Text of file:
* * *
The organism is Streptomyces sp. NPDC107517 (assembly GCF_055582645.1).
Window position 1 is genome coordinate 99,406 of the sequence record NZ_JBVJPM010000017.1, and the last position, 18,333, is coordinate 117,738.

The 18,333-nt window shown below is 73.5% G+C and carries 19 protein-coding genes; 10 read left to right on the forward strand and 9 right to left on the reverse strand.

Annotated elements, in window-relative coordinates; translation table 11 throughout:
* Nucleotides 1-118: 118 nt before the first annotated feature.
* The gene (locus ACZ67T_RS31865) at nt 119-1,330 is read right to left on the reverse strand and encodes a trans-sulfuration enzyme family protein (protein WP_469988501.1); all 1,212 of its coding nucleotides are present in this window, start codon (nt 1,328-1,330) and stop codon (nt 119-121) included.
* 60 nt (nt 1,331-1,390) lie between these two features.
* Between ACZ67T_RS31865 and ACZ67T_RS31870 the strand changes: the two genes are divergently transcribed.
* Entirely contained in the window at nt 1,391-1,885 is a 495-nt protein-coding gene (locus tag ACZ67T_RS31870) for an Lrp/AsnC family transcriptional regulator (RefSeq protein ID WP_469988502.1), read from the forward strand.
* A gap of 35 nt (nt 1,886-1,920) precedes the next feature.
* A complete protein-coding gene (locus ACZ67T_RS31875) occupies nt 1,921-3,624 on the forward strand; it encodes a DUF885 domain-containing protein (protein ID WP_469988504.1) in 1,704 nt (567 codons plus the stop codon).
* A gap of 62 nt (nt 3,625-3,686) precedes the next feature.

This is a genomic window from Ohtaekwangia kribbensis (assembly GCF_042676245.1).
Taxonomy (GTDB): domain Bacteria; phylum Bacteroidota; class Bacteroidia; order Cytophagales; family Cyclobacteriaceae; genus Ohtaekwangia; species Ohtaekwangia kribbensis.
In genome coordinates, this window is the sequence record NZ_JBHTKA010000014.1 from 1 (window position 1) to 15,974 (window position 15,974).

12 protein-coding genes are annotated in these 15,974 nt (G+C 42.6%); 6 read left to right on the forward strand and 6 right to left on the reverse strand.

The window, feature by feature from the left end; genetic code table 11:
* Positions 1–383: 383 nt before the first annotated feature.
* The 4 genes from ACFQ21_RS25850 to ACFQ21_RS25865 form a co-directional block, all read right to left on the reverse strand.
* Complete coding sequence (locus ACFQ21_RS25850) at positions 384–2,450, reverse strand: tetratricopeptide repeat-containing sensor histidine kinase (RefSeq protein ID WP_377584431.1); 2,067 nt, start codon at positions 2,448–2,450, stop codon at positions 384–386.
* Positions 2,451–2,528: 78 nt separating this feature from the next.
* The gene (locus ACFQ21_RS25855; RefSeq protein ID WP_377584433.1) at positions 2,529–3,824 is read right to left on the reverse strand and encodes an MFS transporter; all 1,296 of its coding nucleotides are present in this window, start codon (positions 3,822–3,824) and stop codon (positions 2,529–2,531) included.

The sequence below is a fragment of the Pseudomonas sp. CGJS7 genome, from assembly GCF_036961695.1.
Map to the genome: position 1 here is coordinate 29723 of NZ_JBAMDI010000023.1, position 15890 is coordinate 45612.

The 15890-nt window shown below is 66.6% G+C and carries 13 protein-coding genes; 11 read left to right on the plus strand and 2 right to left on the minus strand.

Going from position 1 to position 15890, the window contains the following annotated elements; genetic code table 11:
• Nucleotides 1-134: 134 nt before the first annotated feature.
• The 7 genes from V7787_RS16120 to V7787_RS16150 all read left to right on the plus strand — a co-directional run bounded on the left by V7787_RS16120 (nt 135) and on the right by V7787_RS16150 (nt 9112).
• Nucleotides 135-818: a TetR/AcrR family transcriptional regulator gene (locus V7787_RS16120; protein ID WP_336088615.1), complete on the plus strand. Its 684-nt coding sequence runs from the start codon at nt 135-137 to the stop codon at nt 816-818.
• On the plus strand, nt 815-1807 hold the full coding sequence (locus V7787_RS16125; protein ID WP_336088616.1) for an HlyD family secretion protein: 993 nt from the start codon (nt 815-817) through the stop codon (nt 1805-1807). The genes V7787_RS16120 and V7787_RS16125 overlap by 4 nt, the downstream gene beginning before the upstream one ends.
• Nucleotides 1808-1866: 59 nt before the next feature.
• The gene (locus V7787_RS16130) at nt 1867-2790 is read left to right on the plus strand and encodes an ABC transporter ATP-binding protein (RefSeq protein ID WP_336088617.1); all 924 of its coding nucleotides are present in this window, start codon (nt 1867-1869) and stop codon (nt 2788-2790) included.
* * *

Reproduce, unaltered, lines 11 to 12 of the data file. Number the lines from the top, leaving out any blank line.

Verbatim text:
* A complete protein-coding gene (locus ACZ67T_RS31875) occupies nt 1,921-3,624 on the forward strand; it encodes a DUF885 domain-containing protein (protein ID WP_469988504.1) in 1,704 nt (567 codons plus the stop codon).
* A gap of 62 nt (nt 3,625-3,686) precedes the next feature.